SIDNEY — During ceremonies, Tuesday, Nov. 14, four long-time members of Temperance Lodge No. 73 Free and Accepted Masons in Sidney were honored with pins and certificates.
All Sidney residents, Jim Wildermuth was recognized for 35 years of membership; Ken McElroy, for 50 years; Donald Starrett, for 60 years; and O.B. Lindsey, for 70 years.
“Some of the people I worked with, they encouraged me,” Lindsey said of why he had joined the Masons seven decades ago.
“I think that’s pretty much how everyone starts out,” said McElroy. The men weren’t, however, asked by members to participate in Masonry. Current members never ask nonmembers to join. The request must always come from the would-be Mason.
“You knew people who were Masons and you respected them and you asked to join,” McElroy said.
The Free and Accepted Masons is a fraternal organization whose purpose, he added, is the betterment of the individual. Members abide by three tenets: brotherly love, relief and truth. They earn degrees by memorizing and participating in morality plays and other rites. Founded in England in 1717, there are lodges throughout the world and some 3.5 million men are members.
All of Tuesday’s honorees are 32nd degree Masons, the highest rank one can earn. The 33rd degree is an honorary one, bestowed by the deputy of the state organization for meritorius service to Masonry and the community.
Lindsey said not much has changed in the lodge since he joined in 1947. He has remained a member “because I wanted to,” he said. “It’s all about brotherly love. The people that were in it I loved, and they loved me. That was the reason. They were people I really enjoyed being with.”
Starrett said belonging has made him a better person than he would have been without it. He still remembers some of the lines he learned for his degree work.
“At one time, I knew it all,” he said, meaning that he could recite a whole play.
“There’s a tremendous amount of memorization work,” McElroy said. “Back in the early days, everybody did all the degree work by memory.”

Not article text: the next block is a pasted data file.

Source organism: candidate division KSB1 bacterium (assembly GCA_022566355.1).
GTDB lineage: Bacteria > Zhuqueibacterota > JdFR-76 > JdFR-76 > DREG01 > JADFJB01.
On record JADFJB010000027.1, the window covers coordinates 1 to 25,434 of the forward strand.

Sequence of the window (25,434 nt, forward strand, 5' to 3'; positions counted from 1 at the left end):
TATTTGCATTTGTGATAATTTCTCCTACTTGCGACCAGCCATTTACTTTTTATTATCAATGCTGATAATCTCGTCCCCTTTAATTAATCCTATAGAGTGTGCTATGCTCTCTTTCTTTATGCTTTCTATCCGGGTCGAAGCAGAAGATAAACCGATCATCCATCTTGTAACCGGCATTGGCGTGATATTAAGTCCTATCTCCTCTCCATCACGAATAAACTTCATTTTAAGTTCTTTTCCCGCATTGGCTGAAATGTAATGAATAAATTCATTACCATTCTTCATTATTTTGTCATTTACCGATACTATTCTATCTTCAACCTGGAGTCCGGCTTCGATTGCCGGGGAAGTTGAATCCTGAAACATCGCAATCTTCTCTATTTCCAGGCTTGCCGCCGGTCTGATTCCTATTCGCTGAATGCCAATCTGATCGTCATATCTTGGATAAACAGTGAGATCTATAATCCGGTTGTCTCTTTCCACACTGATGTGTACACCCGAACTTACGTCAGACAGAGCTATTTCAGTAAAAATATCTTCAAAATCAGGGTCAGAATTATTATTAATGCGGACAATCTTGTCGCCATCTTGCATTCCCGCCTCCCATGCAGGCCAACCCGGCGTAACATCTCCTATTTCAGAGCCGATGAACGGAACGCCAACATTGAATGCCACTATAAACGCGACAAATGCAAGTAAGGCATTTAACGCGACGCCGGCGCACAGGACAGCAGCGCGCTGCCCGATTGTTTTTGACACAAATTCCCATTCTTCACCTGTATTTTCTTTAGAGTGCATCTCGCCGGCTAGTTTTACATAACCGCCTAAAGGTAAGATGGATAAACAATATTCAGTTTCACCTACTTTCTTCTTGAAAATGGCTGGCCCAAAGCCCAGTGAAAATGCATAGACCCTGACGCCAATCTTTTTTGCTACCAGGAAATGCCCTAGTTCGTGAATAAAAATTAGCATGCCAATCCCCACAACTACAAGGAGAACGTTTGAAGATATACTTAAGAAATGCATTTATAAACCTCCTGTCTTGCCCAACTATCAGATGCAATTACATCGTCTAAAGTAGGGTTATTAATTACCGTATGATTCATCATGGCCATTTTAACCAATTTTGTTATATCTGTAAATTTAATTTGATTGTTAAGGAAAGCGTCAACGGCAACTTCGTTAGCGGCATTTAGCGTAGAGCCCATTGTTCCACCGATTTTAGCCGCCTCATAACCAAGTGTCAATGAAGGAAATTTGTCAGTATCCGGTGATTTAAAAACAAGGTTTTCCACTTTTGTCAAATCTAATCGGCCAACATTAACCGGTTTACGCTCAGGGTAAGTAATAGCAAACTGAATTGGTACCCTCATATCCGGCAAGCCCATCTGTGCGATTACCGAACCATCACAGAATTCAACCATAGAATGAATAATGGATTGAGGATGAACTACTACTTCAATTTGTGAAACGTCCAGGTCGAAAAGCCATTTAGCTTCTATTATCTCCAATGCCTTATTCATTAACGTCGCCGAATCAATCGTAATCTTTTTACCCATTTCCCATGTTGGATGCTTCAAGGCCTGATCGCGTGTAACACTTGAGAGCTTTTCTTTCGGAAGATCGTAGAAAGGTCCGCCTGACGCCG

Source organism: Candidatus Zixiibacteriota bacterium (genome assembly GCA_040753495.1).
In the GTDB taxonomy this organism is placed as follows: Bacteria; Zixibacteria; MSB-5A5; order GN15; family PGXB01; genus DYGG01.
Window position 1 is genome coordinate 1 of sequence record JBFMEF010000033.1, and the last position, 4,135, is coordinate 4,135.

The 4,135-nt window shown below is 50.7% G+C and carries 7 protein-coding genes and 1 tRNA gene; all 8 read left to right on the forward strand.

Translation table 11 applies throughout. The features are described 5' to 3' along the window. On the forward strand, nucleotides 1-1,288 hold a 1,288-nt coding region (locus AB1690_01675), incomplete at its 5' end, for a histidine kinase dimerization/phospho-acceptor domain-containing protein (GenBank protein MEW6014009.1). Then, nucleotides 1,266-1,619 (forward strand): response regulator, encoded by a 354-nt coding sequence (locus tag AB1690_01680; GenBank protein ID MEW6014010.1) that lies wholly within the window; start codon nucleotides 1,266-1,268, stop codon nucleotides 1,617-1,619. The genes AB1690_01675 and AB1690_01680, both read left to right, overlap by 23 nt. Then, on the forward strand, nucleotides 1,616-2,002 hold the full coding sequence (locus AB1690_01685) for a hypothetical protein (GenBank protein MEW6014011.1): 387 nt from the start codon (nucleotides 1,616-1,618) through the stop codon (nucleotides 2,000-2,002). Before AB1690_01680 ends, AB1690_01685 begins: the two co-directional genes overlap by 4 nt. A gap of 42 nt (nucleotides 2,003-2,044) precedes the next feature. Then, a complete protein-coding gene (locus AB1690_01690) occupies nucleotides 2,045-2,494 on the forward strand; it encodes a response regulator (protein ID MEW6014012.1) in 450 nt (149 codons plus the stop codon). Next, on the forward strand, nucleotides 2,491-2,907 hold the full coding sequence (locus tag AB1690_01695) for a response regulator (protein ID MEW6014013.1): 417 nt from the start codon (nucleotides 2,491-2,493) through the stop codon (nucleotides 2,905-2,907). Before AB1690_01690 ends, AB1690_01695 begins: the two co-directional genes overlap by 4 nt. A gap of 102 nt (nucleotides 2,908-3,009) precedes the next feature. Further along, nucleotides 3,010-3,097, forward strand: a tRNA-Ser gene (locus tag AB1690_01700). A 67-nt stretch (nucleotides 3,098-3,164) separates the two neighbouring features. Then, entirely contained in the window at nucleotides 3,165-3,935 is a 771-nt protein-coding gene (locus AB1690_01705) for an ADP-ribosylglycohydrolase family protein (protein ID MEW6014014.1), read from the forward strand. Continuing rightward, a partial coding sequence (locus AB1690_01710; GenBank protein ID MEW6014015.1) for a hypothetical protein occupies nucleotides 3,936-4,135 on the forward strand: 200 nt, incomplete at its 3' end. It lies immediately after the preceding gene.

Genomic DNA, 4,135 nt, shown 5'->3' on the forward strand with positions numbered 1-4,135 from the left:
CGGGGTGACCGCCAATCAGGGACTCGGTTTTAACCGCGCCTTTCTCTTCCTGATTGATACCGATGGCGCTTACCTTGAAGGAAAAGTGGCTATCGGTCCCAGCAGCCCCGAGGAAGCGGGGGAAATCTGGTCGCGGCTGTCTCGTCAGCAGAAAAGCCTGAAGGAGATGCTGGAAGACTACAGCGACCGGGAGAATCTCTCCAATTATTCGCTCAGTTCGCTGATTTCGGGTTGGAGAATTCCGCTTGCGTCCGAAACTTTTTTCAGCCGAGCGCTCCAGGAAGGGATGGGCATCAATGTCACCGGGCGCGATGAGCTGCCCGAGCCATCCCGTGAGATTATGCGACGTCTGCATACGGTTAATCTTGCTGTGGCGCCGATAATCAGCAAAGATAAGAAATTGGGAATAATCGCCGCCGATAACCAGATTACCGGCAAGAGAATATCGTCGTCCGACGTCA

The ritual scripts were passed down by word of mouth. Members working on degrees were paired with someone who already knew the parts.
If McElroy sees a difference in the last 50 years, it’s that “we’ve become a lot more enlightened,” he said. While in years past, the club was a social hub for members, now it plays an important role in a number of service projects.
“We sponsor blood banks. We got involved with helping with the United Way Christmas dinner. Special Olympics receives support from the Grand Lodge of Ohio, and we contribute to that,” he noted. “Early on, we had lots of social things in the lodge: father/son events, hog roasts. As the culture changed and we became more mobile, the lodge wasn’t the focal point anymore.”
It may not be the most important part of their lives, but the honorees were quite proud of their pins.
“It’s a privilege (to be a Mason this long),” Lindsey said. “It’s like growing old. You don’t regret growing old. It’s a privilege.”
Masons are known for supporting each other.
“You can always count on support when you need it — you and your family,” McElroy said. As an example, he recounted a time when he and his family were traveling and couldn’t find a hotel room at 4 a.m. until a desk clerk in Lexington, Kentucky, recognized the Masonic ring McElroy wore.
“He found us a place,” McElroy said.
It was help closer to home that made a big difference to Starrett.
“Five years ago, I had open-heart surgery. Paying the lodge dues was the last thing I was thinking about. The lodge went ahead and paid my dues to keep me up to date,” he said. “Now, it’s a pretty big honor to receive a 60-year pin.”
All the men have appreciated that membership has brought them into contact and friendship with people in all walks of life.
“For me, (Masonry is important for) the standards of discipline you set for yourself personally and publicly. You know others in the lodge have the same high standards,” McElroy said.
Starrett served as master of the local lodge in 1965. McElroy was the master in 1974 and was the lodge secretary for more than 20 years. Lindsey never held office, but he participated in a lot of ritual work.
Reach the writer at 937-538-4824.